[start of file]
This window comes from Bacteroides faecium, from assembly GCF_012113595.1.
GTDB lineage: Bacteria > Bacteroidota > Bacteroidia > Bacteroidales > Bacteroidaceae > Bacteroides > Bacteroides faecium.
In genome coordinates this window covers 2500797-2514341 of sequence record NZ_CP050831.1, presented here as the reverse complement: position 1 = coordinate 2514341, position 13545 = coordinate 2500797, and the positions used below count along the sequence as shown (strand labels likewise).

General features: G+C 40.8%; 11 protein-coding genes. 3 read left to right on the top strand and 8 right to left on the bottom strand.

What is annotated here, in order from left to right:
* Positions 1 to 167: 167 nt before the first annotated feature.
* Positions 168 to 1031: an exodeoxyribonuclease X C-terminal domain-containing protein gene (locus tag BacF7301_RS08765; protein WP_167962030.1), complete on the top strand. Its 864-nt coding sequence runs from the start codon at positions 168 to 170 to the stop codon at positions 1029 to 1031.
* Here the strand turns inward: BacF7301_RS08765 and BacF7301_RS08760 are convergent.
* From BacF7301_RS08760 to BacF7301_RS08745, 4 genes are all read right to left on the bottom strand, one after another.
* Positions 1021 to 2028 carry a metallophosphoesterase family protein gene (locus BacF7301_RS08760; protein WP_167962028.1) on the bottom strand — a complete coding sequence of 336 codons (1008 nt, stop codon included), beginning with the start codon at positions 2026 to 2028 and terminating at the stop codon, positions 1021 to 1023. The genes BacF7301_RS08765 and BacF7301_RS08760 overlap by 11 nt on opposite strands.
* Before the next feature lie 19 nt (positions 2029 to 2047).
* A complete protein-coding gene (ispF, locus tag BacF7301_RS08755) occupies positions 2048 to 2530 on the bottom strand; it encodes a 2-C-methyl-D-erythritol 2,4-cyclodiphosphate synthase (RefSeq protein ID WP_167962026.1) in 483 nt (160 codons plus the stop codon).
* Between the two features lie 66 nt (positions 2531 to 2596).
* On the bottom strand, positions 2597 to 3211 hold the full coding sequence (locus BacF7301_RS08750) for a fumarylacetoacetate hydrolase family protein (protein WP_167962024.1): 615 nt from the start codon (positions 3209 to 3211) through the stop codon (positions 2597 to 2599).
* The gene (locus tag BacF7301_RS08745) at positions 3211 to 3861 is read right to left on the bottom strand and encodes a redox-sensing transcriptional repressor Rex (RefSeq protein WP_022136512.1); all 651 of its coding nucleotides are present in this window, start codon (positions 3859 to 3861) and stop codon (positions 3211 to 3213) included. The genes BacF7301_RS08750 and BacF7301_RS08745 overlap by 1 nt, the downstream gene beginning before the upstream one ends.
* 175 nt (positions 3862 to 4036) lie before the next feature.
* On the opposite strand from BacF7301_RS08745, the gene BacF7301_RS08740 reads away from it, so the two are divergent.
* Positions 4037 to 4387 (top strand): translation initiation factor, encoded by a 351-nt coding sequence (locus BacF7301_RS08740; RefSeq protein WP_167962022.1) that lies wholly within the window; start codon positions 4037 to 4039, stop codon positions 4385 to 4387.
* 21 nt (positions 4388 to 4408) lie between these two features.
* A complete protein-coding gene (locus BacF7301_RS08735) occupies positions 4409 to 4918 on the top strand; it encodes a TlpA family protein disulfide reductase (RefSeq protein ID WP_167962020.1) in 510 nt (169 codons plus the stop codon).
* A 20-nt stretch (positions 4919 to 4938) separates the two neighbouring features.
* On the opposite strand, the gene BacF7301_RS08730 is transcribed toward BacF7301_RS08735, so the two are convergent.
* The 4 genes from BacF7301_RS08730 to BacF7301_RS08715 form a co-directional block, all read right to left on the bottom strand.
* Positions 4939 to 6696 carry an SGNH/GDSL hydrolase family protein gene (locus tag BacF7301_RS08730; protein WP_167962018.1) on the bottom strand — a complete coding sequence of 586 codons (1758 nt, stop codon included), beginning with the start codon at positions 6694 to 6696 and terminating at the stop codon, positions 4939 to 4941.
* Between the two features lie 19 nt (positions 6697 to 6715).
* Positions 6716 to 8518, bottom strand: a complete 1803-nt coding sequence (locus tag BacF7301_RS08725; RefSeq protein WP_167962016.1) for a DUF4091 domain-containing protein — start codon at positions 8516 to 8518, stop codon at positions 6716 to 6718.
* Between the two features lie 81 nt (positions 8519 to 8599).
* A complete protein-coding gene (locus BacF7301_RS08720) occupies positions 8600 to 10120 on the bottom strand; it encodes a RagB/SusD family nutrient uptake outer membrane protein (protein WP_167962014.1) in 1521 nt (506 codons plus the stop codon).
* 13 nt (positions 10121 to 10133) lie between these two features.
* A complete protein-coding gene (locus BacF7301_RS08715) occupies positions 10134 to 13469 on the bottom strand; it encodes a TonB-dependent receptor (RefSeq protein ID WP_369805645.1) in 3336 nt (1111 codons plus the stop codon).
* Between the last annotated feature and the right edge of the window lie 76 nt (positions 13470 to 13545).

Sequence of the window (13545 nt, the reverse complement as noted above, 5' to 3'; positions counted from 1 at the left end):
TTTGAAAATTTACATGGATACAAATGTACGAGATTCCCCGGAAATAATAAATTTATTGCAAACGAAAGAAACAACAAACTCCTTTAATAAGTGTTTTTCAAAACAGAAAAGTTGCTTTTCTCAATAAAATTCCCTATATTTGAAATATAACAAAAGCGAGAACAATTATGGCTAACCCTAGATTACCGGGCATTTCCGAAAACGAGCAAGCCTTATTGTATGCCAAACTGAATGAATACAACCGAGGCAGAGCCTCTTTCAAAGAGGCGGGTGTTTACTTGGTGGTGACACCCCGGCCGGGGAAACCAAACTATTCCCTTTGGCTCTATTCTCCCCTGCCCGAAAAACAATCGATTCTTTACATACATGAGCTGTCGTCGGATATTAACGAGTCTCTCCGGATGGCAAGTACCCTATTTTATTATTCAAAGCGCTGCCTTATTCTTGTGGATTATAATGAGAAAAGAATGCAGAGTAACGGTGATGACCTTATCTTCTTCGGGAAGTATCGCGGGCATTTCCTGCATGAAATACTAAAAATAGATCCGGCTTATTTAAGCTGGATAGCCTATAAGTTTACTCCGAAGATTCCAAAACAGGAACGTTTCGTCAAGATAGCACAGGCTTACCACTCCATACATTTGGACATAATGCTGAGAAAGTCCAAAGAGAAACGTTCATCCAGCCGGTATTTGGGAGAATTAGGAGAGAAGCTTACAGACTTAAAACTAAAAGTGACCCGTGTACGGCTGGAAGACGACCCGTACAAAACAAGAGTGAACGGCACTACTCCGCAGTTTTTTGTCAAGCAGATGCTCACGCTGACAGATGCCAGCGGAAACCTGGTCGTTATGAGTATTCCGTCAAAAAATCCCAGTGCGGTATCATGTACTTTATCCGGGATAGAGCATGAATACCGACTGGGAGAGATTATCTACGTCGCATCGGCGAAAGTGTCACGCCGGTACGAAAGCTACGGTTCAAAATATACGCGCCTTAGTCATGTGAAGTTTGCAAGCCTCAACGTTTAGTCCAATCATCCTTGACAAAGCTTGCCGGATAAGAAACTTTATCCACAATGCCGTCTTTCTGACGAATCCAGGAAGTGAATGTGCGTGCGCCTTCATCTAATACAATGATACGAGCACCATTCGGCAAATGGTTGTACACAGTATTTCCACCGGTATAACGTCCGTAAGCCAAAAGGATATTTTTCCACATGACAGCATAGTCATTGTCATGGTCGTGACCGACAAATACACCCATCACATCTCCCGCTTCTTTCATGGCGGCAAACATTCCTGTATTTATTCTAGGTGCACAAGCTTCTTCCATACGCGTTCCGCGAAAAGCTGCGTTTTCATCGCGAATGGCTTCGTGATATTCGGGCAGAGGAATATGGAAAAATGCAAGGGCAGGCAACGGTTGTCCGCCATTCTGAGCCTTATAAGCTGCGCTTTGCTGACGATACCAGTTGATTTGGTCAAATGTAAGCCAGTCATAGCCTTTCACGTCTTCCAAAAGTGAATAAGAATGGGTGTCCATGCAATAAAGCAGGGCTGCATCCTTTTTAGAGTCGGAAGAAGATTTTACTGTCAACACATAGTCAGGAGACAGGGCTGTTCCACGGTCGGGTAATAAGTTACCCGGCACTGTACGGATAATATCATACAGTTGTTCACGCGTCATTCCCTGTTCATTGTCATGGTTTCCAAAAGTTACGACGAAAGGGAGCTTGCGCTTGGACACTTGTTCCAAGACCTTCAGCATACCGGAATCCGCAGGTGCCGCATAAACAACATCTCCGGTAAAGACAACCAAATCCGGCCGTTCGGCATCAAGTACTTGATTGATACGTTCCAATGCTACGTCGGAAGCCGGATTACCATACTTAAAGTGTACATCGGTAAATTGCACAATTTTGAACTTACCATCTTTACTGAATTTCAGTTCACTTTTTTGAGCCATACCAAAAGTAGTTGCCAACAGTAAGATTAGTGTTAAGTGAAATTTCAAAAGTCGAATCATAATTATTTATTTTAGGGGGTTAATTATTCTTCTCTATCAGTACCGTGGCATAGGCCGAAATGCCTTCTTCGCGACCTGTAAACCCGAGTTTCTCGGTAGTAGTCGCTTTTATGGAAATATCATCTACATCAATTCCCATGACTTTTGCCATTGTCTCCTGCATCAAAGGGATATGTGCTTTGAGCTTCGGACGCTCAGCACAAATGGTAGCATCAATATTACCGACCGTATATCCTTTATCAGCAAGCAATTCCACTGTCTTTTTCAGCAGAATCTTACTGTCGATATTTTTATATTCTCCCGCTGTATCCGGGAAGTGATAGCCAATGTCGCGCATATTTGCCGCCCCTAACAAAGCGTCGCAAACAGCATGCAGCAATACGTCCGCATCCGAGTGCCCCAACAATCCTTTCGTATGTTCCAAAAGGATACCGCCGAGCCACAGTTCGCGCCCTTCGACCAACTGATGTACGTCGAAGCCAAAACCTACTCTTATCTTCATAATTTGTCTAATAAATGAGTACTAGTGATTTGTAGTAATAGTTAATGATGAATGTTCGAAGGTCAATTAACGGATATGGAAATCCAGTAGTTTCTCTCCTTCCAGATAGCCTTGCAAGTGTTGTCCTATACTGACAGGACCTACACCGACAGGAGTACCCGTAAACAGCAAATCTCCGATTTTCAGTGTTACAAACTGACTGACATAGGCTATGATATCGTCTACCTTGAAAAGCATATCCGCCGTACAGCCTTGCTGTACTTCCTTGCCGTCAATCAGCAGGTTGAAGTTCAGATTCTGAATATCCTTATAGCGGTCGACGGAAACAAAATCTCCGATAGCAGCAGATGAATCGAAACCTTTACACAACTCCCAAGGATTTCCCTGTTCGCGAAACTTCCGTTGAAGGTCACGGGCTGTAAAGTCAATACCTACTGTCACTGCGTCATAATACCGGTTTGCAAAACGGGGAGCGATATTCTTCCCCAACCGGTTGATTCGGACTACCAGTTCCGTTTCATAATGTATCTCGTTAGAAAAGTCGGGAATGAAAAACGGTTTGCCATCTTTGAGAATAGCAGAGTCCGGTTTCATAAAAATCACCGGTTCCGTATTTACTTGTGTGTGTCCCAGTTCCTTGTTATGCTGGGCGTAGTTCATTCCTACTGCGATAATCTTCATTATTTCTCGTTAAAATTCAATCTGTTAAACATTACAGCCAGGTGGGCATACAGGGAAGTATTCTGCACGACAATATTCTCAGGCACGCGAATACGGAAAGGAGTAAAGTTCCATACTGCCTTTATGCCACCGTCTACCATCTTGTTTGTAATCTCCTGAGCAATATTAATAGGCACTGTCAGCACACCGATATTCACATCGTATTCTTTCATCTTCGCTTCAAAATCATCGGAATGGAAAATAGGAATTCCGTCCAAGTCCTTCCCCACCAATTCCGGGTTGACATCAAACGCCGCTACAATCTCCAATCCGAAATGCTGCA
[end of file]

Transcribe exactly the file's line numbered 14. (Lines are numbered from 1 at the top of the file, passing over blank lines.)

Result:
* On the bottom strand, positions 2597 to 3211 hold the full coding sequence (locus BacF7301_RS08750) for a fumarylacetoacetate hydrolase family protein (protein WP_167962024.1): 615 nt from the start codon (positions 3209 to 3211) through the stop codon (positions 2597 to 2599).